for a Destructive Person to Become Healthy
by Leslie Vernick
The Bible tells a story of a man, Naaman, a mighty warrior and a commander in the King of Aram’s army, yet he was plagued with leprosy. Through a captured young slave, Naaman heard of a prophet in Israel who might be able to heal him.
When Naaman approached Elisha for help he arrogantly assumed his healing would come easily and fast. The prophet Elisha didn’t even open his door to talk with Naaman. Instead, he told him what to do if he wanted to be healed. He said, “Go and wash yourself seven times in the Jordan River and your skin will be restored.”
Insulted and outraged, Naaman stalked away. Naaman had expectations for how his healing should happen. He said, “I thought Elisha would certainly come out to meet me! I expected him to wave his hand over the leprosy and call on the name of the Lord his God and heal me. Aren’t the rivers of Damascus, the Abana, and the Pharpar, better than any of the rivers of Israel? Why shouldn’t I wash in them and be healed?” Naaman left in a rage. Later his officers tried to reason with him and eventually, Naaman complied with what Elisha told him to do. Only then his leprosy left him (See 2 Kings 5).
This story reminds me of how destructive individuals sometimes ask for help and healing, but aren’t ready or willing to do the work. They expect it to be fast and easy. They want it their way. Like Naaman, they want to be in charge and are outraged and insulted that someone would expect them to actually submit to a higher authority for help. Yet it wasn’t until Naaman submitted himself to Elisha’s treatment plan, was he healed.
Based on this story, there are seven dips of healing if you want to be changed from a destructive individual to a healthy one.
Dip #1. You need to learn to submit to others instead of always demanding your own way. This involves giving up control, putting yourself under another’s authority─the group, the church, the counselor, the law.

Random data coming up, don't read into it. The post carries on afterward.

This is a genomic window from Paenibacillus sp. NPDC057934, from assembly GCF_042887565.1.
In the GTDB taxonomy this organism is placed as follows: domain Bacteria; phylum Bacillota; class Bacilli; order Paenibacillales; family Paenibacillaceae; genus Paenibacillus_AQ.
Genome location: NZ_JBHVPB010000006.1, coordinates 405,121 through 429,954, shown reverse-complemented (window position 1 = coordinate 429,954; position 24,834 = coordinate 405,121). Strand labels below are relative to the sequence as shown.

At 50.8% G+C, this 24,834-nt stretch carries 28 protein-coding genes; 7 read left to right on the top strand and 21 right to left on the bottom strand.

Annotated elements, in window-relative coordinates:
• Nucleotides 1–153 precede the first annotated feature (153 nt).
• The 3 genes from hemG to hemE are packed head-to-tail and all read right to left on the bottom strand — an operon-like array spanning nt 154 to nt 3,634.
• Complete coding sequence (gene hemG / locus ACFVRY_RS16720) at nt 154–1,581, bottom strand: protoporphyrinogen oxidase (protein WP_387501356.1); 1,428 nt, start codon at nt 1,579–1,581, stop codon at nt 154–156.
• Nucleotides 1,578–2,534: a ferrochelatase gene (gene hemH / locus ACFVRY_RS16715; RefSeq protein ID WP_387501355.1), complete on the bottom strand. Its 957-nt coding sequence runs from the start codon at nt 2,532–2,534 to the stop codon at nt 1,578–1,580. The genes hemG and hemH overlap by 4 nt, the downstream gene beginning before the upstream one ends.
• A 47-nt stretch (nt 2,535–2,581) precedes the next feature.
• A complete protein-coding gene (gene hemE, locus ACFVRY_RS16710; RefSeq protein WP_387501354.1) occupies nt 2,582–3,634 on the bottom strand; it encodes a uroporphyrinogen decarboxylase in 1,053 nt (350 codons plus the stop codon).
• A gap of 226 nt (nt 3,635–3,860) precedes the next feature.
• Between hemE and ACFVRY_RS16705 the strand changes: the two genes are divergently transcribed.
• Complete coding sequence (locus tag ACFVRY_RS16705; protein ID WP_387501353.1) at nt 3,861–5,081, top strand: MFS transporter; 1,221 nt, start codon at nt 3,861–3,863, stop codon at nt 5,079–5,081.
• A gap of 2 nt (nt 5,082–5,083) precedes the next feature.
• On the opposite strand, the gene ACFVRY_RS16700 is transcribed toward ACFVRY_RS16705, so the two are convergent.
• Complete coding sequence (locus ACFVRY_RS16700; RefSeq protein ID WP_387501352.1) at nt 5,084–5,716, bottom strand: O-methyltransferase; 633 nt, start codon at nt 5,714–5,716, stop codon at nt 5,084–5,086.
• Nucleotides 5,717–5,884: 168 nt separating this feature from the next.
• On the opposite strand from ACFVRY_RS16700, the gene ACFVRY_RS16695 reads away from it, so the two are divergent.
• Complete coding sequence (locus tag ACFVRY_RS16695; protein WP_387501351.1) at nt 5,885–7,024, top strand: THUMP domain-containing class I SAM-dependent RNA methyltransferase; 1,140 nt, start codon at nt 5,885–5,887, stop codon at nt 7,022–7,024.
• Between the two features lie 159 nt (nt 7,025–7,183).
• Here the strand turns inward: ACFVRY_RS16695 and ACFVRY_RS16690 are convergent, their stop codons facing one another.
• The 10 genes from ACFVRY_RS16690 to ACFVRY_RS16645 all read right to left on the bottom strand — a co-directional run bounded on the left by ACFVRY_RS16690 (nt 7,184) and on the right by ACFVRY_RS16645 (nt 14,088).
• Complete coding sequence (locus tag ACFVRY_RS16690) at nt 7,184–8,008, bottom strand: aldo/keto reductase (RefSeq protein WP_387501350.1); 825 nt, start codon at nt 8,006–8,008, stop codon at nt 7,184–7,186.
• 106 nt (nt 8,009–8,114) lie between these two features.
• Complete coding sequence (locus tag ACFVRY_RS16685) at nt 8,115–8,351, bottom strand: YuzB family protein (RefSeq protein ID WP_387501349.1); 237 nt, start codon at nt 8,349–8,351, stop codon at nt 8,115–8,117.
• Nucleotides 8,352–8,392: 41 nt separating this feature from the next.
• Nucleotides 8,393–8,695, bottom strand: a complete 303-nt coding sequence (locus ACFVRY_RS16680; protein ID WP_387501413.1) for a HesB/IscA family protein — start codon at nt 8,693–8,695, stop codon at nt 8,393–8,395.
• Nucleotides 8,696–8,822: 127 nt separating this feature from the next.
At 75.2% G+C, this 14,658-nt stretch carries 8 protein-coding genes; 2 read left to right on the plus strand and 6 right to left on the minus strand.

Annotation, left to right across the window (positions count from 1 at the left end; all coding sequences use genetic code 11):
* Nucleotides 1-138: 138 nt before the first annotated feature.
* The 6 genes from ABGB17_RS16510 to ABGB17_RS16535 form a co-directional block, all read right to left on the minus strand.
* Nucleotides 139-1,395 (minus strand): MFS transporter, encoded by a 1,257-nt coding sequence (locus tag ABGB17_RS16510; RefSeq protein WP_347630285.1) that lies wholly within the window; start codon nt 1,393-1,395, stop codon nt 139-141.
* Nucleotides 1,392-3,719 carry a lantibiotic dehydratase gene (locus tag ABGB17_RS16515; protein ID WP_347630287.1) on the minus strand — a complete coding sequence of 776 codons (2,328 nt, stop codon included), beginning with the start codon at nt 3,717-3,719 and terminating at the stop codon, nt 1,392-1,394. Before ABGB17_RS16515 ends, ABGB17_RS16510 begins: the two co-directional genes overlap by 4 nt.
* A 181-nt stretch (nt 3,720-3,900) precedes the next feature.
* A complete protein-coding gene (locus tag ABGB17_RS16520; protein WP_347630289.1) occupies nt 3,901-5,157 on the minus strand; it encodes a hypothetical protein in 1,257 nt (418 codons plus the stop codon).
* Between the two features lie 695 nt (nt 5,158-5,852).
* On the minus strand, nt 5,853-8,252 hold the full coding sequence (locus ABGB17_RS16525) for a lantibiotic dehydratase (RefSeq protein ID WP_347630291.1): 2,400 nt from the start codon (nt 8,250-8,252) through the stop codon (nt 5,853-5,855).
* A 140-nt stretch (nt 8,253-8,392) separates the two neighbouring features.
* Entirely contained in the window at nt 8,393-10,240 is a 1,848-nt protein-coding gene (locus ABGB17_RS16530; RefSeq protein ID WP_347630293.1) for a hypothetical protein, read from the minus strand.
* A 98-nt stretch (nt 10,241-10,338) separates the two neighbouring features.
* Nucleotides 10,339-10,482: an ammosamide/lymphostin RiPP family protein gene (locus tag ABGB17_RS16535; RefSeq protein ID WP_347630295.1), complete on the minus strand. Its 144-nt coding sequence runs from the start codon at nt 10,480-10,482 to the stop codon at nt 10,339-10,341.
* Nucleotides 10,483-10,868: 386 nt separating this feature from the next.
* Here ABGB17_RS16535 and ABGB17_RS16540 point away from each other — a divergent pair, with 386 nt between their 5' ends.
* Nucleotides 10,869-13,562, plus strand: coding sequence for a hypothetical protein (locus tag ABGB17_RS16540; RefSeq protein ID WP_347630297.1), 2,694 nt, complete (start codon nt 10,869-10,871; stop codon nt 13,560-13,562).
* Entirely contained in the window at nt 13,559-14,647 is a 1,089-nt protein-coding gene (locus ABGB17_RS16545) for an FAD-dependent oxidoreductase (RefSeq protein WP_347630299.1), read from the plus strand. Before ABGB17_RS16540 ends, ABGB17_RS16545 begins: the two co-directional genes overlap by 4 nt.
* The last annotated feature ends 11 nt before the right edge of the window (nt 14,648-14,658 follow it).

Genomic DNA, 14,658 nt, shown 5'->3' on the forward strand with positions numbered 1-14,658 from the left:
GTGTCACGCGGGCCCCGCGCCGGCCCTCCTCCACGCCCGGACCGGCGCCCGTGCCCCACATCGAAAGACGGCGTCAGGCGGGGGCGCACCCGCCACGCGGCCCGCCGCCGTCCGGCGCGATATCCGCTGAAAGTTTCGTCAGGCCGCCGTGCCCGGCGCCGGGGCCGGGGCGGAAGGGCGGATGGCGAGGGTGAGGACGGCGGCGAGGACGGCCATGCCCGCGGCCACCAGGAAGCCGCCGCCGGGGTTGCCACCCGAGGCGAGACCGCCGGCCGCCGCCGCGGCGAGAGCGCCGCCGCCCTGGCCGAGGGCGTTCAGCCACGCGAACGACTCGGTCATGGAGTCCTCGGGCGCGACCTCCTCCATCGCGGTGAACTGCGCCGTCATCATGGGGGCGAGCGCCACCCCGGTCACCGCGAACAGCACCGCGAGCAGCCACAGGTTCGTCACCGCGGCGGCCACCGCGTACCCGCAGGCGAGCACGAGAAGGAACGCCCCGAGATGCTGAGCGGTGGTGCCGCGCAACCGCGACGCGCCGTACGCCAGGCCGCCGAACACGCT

Dip #2. You need improved skills in communicating and problem-solving. You have relied on your own power to control, manipulate and deceive others. Now you must learn new ways of sharing power, cooperating, making joint decisions, and mutual submission.
Dip #3. You need to learn how to identify and appropriately express your feelings without abuse, intimidation, deceit, or manipulation.
Dip #4. You need to learn how to allow your spouse to be separate and say no to you. You must grow comfortable in allowing her to disagree with you without labeling it disrespectful, getting enraged, or feeling terrified of abandonment.
Dip #5. You must learn how to speak directly about what you feel and what you need and trust others are there and care, even if your needs don’t always come first or always get met.
Dip #6. You must learn how to manage your negative emotions without abuse. Healthy relationships are still disappointing at times. Human love is never enough to fill your tank endlessly. You must let God be God to you instead of trying to be god for your spouse.
Dip #7. You need to learn to trust God to meet your needs as well as learn to take the initiative and responsibility to meet your own needs rather than demanding that another person always do so. Your spouse is not responsible to make you happy or make sure you always feel good.
These changes take commitment, consistent effort, a supportive community, and accountability over time to heal so that they become habitual. Paul tells us to put off our old selves and to put on our new selves, created to be like Christ. (See Ephesians 4:22-5:1 to read what this looks like.)
Promises to change are not the same as doing the work to change. John the Baptist tells the religious leaders, “Prove by the way that you live that you have repented of your sin and turned to God.” Luke 3:8.
If you’ve been habitually destructive or abusive, don’t expect instant trust or reconciliation from others. You have harmed someone by your repeated hurtful behaviors. If you are truly sorry, work on yourself and give the other person the time and space to heal. When they see your consistent changes over time, then and only then can they consider reconciliation by rebuilding broken trust.